Babies Love the Sound of the 2019 Acura NSX, Study Proves

The 573-horsepower engine soothed 11 of 12 babies in a Honda-conducted test for, um, science. 

Honda

When this journo was a fussy baby (which is roughly once every couple of days, if you ask my girlfriend), my folks would drive me around in our Mercury Sable station wagon until I fell asleep. The gentle movement of the suspension and the muted hum of the engine and tires was soothing then as it is now—I'm still known to fall asleep on long road trips (thankfully, not while driving). 

Honda decided to do a bit more research into this phenomenon, and created the Sound Sitter, a cute, stuffed plush Honda S600 coupe with a Bluetooth speaker sewn into the car's fluffy body. This speaker was used to play the sounds of 37 different Hondas, from the 1965 T360 pickup to the 2019 NSX.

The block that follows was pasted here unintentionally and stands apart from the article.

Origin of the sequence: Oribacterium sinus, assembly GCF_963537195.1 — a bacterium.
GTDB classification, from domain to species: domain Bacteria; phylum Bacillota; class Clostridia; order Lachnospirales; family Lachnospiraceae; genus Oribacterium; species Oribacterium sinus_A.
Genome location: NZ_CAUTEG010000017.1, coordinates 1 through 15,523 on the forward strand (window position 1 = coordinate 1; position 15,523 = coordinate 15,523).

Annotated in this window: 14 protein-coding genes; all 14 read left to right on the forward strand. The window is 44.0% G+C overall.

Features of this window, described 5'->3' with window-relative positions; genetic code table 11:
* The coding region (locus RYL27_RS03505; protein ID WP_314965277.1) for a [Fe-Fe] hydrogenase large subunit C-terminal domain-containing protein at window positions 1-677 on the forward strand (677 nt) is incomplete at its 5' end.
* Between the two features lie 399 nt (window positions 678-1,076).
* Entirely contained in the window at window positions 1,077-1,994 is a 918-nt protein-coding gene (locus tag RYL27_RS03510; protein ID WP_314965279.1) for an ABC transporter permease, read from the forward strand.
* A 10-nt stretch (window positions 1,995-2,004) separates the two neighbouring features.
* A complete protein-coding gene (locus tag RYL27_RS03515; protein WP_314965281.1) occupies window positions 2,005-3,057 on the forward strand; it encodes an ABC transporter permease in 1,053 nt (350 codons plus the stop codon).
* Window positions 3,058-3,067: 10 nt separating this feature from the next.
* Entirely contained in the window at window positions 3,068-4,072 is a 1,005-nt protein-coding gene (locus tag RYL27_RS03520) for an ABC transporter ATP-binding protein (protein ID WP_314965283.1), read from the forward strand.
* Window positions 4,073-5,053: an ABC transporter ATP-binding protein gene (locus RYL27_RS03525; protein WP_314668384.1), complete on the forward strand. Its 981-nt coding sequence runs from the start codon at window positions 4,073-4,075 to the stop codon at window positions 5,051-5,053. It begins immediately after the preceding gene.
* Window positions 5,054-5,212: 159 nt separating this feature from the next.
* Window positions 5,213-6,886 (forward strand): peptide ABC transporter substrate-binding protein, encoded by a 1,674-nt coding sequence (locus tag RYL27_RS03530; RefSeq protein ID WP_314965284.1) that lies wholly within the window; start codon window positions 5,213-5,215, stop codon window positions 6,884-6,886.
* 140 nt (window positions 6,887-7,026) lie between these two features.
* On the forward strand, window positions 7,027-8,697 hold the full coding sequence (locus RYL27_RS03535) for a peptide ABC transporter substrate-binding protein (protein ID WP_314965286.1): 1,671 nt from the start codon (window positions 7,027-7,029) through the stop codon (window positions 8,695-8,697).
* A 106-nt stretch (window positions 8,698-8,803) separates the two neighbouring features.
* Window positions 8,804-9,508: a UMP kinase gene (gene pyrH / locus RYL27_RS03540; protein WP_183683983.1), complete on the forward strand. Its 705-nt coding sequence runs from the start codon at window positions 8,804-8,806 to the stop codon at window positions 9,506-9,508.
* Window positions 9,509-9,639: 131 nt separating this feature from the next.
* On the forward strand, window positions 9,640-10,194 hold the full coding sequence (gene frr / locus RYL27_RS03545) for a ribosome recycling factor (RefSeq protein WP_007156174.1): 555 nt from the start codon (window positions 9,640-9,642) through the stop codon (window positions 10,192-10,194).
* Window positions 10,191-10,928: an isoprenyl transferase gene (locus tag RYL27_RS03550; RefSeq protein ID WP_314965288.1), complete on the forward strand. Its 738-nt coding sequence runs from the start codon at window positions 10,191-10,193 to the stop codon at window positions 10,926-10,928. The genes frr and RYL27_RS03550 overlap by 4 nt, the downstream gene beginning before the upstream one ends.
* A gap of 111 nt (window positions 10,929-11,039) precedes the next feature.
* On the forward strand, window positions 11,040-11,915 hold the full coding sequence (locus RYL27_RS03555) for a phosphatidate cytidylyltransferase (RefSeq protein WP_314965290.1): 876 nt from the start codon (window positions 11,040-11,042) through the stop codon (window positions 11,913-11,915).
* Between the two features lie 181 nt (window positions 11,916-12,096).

In a test that Honda admits is less than scientific, 12 babies were monitored when they expressed discomfort, having the Sound Sitter rev for two minutes near the baby while its breathing and heart rate were monitored. One car's sounds stood head and shoulders above the rest, soothing 11 of the 12 babies.

Surprisingly, Honda discovered that babies found the noise of the newest NSX more soothing than a CRX or even the Odyssey minivan. Apparently, the sound of Honda's twin-turbo 3.5-liter V-6 revving was most analogous to the muffled hums a baby hears inside its mother's womb.

Typically, sports cars are marketed as raucous, angry, and brash. The exhaust note is a big part of that high-performance image. It makes one wonder how other high-performance cars would stack up, and if there's some primal reason we love these sounds. Honda probably didn't expect this result out of their test, and it probably won't sell any more NSXs. However, if they decide to sell those pillows, I know what’s going on my wish list.